Do I have to use a tenancy deposit scheme?

Tenancy deposit schemes can be a tricky topic to understand. But one thing is certain - if you take a deposit from your tenant, it is the law for you to register it with a deposit protection scheme.  We’ll walk you through everything you need to know to make sure you stick to the guidelines and avoid fines.

What is a tenancy deposit and how much is it?

A tenancy deposit is paid by the tenant before they move into a rental property. Usually, this deposit is paid with the first month of rent. 

In England and Wales, the value of the tenancy deposit cannot be higher than the cost of five weeks’ rent for properties with an annual rent below £50,000. If the annual rent is above this figure, the tenancy deposit will be capped at six weeks. This rule was introduced in the Tenant Fees Act 2019 to protect tenants. Bear in mind that deposits are limited to two months’ rent for properties in Scotland.

Does a landlord have to take a tenancy deposit?

Landlords aren’t legally required to take a tenancy deposit although it’s highly recommended that they do. Deposits protect landlords in the event of property damage or unpaid rent. If a landlord decides to take a deposit, it is the law for them to register it with a deposit protection scheme.

What is a deposit protection scheme?

A deposit protection scheme does what it says on the tin - it protects a deposit during the tenancy period. They are put in place on properties let on an assured shorthold tenancy that started after 6th April 2007.  The scheme ensures that tenants get their money back if they:

  • Meet the terms of their tenancy agreement
  • Don’t damage the property
  • Pay their rent and bills

There are two types of deposit protection schemes - custodial and insured. If you opt for a custodial scheme, it will hold the deposit free of charge. Whereas an insured scheme allows a landlord to hold the deposit in their own bank account, therefore, the scheme is paid to insure it. Although custodial schemes are easier to use, you don’t benefit from the built-up interest in an insured scheme. The type of scheme you go for is completely up to you.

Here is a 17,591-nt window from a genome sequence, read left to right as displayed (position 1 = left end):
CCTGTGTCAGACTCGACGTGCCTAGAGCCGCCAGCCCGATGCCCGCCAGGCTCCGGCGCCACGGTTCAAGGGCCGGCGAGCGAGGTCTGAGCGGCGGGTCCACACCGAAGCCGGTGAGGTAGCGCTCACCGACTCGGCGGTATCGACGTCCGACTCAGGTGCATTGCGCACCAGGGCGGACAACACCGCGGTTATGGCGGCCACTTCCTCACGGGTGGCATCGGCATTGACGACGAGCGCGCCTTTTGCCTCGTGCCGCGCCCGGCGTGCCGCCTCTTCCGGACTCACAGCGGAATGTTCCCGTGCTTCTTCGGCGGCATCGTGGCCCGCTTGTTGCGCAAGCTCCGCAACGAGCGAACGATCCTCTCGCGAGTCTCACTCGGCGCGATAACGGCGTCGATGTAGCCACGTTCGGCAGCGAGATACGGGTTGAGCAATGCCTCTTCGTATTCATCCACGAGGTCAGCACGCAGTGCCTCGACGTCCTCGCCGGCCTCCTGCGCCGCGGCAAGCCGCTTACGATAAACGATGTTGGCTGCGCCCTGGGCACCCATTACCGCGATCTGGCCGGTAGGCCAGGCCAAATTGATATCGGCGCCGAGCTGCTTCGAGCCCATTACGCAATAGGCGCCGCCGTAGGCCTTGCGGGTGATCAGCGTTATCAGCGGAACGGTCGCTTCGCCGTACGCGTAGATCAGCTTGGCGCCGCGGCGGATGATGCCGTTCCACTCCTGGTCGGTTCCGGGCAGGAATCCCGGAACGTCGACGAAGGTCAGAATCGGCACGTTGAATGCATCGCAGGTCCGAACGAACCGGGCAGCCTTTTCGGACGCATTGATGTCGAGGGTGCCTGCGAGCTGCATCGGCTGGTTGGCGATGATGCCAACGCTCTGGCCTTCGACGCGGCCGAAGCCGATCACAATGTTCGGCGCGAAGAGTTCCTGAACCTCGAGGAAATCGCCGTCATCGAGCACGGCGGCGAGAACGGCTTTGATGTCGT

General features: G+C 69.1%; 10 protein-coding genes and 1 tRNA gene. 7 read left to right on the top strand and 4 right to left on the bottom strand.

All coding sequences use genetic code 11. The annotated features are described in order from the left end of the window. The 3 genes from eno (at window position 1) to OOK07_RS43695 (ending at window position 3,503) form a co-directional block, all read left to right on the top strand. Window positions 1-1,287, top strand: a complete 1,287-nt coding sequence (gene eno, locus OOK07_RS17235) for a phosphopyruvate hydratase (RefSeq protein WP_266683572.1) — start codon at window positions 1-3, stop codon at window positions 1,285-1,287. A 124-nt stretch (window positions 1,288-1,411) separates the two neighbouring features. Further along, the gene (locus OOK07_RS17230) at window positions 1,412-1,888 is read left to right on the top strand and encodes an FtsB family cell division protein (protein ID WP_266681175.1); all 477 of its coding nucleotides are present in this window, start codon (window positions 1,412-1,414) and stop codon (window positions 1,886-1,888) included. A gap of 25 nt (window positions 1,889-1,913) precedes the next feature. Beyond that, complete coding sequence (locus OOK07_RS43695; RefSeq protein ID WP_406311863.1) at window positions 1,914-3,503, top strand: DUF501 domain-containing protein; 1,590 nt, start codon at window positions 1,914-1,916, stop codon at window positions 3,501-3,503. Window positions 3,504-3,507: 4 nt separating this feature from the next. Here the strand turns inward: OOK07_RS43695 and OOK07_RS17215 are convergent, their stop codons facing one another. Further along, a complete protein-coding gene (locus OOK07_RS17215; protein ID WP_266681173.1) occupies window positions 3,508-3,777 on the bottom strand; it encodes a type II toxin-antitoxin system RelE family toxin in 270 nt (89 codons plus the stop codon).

Where can a landlord register their tenants’ deposit?

Once a landlord takes a tenancy deposit, they must register it with a deposit protection scheme within 30 days and inform the tenant of where and how the deposit is stored. There are a number of providers that you can register with. In England, these are:

If your property is in Scotland, you should register with either:

When do tenants get their deposit back? 

Tenants cannot get their deposit back until the tenancy ends. After any deposit deductions have been discussed, the money must be returned to the tenant within 10 days. With an insured scheme, the landlord should pay the deposit back themselves. They can do this either before or after a request from the tenant. 

When deposits are stored with a custodial scheme, the tenant must go to the scheme to ask for the money back. Before the custodial scheme pays out, they will contact the landlord to confirm that they agree with the request.

What happens if there is a tenancy deposit dispute?

A landlord may refuse to repay the full deposit if they believe that the tenant has breached the tenancy agreement. Some common deductions are due to:

  • Damage to the property (including damage due to negligence)
  • Missing contents e.g. furniture owned by the landlord
  • Returning the property in an unclean condition
  • Leaving belonging at the end of the tenancy without notifying the landlord
  • Unpaid bills and overdue rent

If a landlord chooses to make a deduction, they need to confirm this with the tenant in writing. It’s a good idea to detail the exact amount being withheld and why. It doesn’t have to be all doom and gloom - some tenants may accept the landlord’s decision and come to a resolution. Sadly, this isn’t always the case and a dispute service may be required.

Every deposit protection scheme offers a free deposit resolution service. You’ll need to gather evidence including photos, videos, communications, inventories and check-out reports for an adjudicator to analyse. They will then come to a decision and this is final. There is the option to escalate this to court but it’s likely the large legal fees won’t be worth it. 

For landlords to protect themselves in the event of a dispute, it’s critical that they stay on top of their paperwork throughout the tenancy. This includes inventories, property inspection documents and check-out forms. The more evidence you have that shows a timeline of the property’s condition, the bigger chance you have of winning the case.



We hope we’ve cleared up the complex topic of tenancy deposit schemes. To read more expert insights for landlords, visit our advice centre at CIA Landlords where we cover topics such as finance, neighbourly disputes, property access and more.